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Siddhartha and princess yashodhara
After the birth of the child, named Siddhartha, his horoscope was made. It predicted that he would become either a world monarch or a great ascetic. Since Suddodhana did not want his son to become a hermit, he raised him in great luxury. Shielding him from the harsh realities of life, he created a paradise for him on earth. Nothing sad or painful was allowed to touch the life of Siddhartha. In an effort to get him more deeply involved in worldly affairs and to add to his joys, the young prince was married to Princess Yashodhara at the age of sixteen.

Siddhartha spotting an old man
Siddhartha seeing a sick man, a funeral and an ascetic
Siddhartha grew of age without ever knowing what misery or sorrow was. One day the prince desired to see the city. The King ordered that the city should be all gay and grand, so that everywhere his son would meet with only pleasing sights. However, an old and crippled man by the roadside happened to catch Siddhartha's eye. It was a sight never witnessed before by the prince: a sunken face, a toothless mouth, all the limbs emaciated, the whole body bent and walking with extreme difficulty. The innocent prince asked who that creature was. Chenna, the charioteer, replied that he was a human being who had become old. To further enquiries of Siddhartha, Chenna informed that the old man was of fine shape in his young age and that every human being had to become like him after the youthful days are past. The perturbed prince returned to the palace, deeply engrossed in anxious thoughts.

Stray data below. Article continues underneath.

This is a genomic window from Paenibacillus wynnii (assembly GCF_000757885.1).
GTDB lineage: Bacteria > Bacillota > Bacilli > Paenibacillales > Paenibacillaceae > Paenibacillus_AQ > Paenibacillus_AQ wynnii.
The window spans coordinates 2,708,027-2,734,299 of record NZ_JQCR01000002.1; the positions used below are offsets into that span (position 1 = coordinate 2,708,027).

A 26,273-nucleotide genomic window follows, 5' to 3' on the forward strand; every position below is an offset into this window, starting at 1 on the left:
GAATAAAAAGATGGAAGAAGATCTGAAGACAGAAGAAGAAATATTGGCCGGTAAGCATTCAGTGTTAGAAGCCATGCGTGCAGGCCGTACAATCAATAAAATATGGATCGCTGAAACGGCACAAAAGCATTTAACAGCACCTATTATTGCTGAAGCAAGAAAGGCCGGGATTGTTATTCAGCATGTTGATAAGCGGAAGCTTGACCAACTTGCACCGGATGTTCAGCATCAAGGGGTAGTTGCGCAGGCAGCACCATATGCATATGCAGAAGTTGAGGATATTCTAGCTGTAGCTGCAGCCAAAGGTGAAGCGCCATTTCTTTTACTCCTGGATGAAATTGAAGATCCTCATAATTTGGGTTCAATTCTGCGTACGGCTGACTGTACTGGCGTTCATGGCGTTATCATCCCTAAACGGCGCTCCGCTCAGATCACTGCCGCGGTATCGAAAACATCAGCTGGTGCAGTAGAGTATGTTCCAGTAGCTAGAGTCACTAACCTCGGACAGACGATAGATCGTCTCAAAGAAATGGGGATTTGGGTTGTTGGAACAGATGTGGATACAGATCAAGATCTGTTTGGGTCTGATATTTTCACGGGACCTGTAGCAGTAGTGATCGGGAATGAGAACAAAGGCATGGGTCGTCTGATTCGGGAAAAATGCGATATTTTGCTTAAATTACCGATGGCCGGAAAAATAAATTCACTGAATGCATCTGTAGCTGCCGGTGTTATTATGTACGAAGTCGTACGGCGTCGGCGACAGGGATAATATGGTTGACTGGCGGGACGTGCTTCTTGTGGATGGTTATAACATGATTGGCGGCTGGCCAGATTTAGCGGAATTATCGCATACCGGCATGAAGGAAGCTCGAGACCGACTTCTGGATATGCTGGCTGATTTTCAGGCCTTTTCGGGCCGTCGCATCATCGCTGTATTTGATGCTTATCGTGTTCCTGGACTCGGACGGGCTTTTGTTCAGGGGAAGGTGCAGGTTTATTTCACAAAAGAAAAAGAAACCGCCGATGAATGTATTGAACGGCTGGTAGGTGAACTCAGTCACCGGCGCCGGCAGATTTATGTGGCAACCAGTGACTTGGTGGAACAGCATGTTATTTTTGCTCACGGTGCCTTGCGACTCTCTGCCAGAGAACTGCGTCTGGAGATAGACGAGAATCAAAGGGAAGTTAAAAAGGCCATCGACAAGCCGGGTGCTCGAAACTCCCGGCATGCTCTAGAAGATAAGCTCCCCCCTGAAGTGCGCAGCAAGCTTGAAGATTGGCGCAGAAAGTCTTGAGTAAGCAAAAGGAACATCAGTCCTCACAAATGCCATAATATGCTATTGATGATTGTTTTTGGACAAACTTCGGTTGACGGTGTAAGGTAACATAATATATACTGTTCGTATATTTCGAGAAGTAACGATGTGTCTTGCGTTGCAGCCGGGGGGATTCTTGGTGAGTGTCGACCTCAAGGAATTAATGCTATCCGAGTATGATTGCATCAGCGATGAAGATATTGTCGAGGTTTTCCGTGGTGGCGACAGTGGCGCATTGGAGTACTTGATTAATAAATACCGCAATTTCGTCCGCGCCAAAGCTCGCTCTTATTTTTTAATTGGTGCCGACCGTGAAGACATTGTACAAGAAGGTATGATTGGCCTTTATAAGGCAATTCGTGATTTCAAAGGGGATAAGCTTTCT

King Shuddhodana, in order to cheer up his spirits, again ordered for his son's procession in the capital, but on subsequent rounds, Siddhartha came across a sick man and a corpse being carried to the funeral ground. Again it was Chenna, the charioteer, who explained that human beings were prone to illness and that death inevitably awaited man at the end.

Siddhartha leaving the palace
As luck would have it, on his final round, Siddhartha saw a person, his face beaming with joy and tranquility, and heard from Chenna that he was an ascetic who had triumphed over the worldly temptations, fears and sorrows and attained the highest bliss of life.

And that clinched the thoughts of the young prince. He was then hardly twenty-nine. In that full bloom of youth, in the midnight of a full-moon day, he bade good-bye to his dear parents, his beloved wife Yashodhara and sweet little child Rahul and all the royal pleasures and luxuries, and departed to the forest to seek for him-self answers for the riddles of human misery.

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